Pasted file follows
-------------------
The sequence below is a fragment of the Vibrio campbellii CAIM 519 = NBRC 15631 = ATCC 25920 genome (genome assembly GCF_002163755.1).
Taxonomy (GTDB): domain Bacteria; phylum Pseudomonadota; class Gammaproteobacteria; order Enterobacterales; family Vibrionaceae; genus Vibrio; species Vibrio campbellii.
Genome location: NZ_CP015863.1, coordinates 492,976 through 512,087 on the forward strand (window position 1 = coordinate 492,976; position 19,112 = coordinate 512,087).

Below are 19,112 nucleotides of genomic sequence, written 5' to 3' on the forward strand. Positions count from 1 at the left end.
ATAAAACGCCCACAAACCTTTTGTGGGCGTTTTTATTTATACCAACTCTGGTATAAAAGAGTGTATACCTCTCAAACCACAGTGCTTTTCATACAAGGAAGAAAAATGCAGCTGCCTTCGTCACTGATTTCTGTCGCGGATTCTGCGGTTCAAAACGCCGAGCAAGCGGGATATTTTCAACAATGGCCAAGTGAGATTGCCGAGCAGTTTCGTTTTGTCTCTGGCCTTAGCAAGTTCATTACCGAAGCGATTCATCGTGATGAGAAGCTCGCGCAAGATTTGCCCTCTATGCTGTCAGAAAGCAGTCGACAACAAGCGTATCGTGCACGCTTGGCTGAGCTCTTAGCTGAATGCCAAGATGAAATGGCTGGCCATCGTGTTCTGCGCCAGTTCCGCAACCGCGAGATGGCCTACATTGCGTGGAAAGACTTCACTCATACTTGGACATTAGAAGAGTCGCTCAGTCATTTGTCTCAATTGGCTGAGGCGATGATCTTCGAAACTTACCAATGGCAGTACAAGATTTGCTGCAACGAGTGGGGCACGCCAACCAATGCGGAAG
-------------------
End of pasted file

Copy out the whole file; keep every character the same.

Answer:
The sequence below is a fragment of the Vibrio campbellii CAIM 519 = NBRC 15631 = ATCC 25920 genome (genome assembly GCF_002163755.1).
Taxonomy (GTDB): domain Bacteria; phylum Pseudomonadota; class Gammaproteobacteria; order Enterobacterales; family Vibrionaceae; genus Vibrio; species Vibrio campbellii.
Genome location: NZ_CP015863.1, coordinates 492,976 through 512,087 on the forward strand (window position 1 = coordinate 492,976; position 19,112 = coordinate 512,087).

Below are 19,112 nucleotides of genomic sequence, written 5' to 3' on the forward strand. Positions count from 1 at the left end.
ATAAAACGCCCACAAACCTTTTGTGGGCGTTTTTATTTATACCAACTCTGGTATAAAAGAGTGTATACCTCTCAAACCACAGTGCTTTTCATACAAGGAAGAAAAATGCAGCTGCCTTCGTCACTGATTTCTGTCGCGGATTCTGCGGTTCAAAACGCCGAGCAAGCGGGATATTTTCAACAATGGCCAAGTGAGATTGCCGAGCAGTTTCGTTTTGTCTCTGGCCTTAGCAAGTTCATTACCGAAGCGATTCATCGTGATGAGAAGCTCGCGCAAGATTTGCCCTCTATGCTGTCAGAAAGCAGTCGACAACAAGCGTATCGTGCACGCTTGGCTGAGCTCTTAGCTGAATGCCAAGATGAAATGGCTGGCCATCGTGTTCTGCGCCAGTTCCGCAACCGCGAGATGGCCTACATTGCGTGGAAAGACTTCACTCATACTTGGACATTAGAAGAGTCGCTCAGTCATTTGTCTCAATTGGCTGAGGCGATGATCTTCGAAACTTACCAATGGCAGTACAAGATTTGCTGCAACGAGTGGGGCACGCCAACCAATGCGGAAG